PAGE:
The 'do-it-yourself' artwork: participation from fluxus to new media

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Manchester University Press, Aug 15, 2010 - Art - 312 pages
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Viewers of contemporary art are often invited to involve themselves actively in artworks, by entering installations, touching objects, performing instructions or clicking on interactive websites. Why have artists sought to engage spectators in these new forms of participation? In what ways does active participation affect the viewer’s experience and the status of the artwork? Spanning a range of practices including kinetic art, happenings, environments, performance, installations, relational and new media art from the 1950s to the present, this critical anthology sheds light on the history and specificity of artworks that only come to life when you -- the viewer -- are invited to "do it yourself." Rather than a specialist topic in the history of twentieth- and twenty-first century art, the "do-it-yourself" artwork raises broader issues concerning the role of the viewer in art, the status of the artwork, and the socio-political relations between art and its contexts.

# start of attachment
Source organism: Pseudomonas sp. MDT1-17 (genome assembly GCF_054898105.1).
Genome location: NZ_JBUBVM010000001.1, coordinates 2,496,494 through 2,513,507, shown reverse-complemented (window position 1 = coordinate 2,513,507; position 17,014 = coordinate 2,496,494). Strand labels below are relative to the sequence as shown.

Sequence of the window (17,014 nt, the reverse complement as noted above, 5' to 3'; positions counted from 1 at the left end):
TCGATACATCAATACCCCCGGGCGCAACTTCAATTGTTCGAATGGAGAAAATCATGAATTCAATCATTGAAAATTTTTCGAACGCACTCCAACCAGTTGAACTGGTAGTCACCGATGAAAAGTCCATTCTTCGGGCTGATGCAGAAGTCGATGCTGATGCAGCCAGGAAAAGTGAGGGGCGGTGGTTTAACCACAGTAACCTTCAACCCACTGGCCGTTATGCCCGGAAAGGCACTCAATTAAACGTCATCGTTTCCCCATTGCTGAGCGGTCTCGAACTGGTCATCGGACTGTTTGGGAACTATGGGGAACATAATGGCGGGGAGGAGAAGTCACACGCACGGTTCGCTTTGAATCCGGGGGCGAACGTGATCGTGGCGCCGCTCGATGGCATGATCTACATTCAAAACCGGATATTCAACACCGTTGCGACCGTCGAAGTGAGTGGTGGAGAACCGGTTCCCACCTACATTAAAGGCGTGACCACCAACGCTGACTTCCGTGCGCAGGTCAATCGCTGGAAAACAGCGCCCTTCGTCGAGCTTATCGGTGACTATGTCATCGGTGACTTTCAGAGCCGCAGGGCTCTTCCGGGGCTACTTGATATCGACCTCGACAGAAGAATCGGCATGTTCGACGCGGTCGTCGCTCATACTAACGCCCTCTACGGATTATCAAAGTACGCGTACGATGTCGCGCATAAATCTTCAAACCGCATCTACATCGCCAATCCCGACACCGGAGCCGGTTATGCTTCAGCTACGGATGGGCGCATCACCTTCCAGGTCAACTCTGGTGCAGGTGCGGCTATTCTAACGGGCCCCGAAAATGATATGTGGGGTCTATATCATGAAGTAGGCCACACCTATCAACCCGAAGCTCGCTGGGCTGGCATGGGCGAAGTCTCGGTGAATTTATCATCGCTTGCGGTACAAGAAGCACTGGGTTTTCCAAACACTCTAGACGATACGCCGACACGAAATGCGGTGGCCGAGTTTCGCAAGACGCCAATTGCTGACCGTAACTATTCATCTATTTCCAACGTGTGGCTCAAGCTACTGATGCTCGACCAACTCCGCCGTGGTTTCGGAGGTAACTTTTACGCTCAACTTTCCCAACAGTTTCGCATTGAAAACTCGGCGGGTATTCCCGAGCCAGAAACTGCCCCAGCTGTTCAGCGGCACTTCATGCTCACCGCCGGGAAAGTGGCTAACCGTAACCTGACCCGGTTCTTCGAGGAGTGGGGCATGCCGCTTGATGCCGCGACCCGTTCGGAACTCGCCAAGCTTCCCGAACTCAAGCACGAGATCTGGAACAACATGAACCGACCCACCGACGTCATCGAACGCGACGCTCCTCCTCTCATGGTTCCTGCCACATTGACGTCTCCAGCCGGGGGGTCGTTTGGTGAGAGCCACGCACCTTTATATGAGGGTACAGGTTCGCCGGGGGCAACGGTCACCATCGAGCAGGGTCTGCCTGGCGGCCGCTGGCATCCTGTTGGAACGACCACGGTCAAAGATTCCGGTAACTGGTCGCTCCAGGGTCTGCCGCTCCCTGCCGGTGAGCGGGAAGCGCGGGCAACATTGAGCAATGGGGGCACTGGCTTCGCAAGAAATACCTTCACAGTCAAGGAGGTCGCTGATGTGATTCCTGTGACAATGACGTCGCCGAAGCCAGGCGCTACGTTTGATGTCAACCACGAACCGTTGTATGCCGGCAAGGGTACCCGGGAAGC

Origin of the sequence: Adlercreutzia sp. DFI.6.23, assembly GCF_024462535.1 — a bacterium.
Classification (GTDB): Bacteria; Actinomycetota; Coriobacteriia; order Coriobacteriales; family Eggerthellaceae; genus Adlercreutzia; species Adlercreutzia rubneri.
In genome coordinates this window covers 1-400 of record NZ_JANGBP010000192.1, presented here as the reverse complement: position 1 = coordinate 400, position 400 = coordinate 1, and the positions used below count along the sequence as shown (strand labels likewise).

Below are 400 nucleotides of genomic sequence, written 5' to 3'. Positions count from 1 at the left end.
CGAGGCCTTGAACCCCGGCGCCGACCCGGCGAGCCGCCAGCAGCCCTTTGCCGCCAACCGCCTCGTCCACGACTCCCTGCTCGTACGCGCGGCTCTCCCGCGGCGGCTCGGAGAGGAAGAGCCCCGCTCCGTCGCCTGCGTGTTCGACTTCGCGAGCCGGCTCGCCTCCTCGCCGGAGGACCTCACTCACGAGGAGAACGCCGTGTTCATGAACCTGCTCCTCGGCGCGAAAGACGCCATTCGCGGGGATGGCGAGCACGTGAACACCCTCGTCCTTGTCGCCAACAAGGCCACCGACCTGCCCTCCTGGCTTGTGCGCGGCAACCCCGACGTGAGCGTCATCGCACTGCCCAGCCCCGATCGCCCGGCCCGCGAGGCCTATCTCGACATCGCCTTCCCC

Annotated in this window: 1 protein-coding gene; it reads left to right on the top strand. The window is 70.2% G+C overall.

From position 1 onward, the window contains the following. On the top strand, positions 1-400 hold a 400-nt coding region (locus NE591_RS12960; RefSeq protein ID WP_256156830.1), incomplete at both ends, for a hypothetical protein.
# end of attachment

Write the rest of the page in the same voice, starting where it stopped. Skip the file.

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Contents

Clark Cultural Association page
2
Three pioneers Guy Brett
25
Liberdade Liberty Cape by Helio Oiticica and Rubens
32
Copyright

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About the author (2010)

Anna Dezeuze is an Honorary Research Fellow in Art History and Visual Studies at the University of Manchester.

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